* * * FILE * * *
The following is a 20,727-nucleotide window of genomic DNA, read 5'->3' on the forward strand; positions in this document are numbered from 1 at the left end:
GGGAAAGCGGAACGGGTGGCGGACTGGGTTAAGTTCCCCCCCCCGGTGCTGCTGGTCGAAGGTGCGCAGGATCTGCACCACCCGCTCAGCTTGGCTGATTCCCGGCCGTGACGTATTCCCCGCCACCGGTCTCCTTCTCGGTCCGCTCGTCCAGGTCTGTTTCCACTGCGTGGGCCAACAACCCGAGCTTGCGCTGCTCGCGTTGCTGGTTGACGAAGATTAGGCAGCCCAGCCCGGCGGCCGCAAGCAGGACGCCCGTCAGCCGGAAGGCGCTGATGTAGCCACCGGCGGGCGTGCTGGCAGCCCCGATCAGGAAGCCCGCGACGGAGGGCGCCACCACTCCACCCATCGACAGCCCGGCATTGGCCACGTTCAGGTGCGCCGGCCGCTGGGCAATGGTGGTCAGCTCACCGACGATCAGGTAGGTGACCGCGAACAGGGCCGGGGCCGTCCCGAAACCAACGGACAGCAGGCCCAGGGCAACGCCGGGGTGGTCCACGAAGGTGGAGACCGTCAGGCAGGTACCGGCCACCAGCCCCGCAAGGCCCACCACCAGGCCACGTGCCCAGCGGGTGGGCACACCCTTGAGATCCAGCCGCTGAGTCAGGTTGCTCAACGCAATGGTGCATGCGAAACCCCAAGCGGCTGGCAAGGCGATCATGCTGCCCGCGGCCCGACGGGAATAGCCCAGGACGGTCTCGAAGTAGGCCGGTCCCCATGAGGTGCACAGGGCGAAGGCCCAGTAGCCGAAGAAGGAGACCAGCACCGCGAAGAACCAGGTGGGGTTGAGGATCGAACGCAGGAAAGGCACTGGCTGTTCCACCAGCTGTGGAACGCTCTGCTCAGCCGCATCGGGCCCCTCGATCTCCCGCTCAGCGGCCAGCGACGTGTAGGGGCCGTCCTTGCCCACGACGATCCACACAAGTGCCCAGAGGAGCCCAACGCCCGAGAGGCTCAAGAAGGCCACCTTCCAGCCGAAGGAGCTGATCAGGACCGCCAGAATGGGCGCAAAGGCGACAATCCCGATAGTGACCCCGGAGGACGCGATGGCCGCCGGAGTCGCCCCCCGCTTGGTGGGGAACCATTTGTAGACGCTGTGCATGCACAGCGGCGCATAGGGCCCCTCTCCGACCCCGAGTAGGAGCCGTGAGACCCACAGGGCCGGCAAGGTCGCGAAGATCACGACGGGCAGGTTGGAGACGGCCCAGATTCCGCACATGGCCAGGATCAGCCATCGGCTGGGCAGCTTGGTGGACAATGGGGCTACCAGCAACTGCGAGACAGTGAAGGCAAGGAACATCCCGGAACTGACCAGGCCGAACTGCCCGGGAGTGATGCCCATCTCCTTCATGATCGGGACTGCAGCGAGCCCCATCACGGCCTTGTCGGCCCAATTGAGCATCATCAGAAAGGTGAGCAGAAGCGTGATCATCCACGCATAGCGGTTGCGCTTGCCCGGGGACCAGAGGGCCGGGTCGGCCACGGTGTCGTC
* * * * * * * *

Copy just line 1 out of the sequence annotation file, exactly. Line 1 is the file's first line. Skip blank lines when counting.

The following is a 20,727-nucleotide window of genomic DNA, read 5'->3' on the forward strand; positions in this document are numbered from 1 at the left end: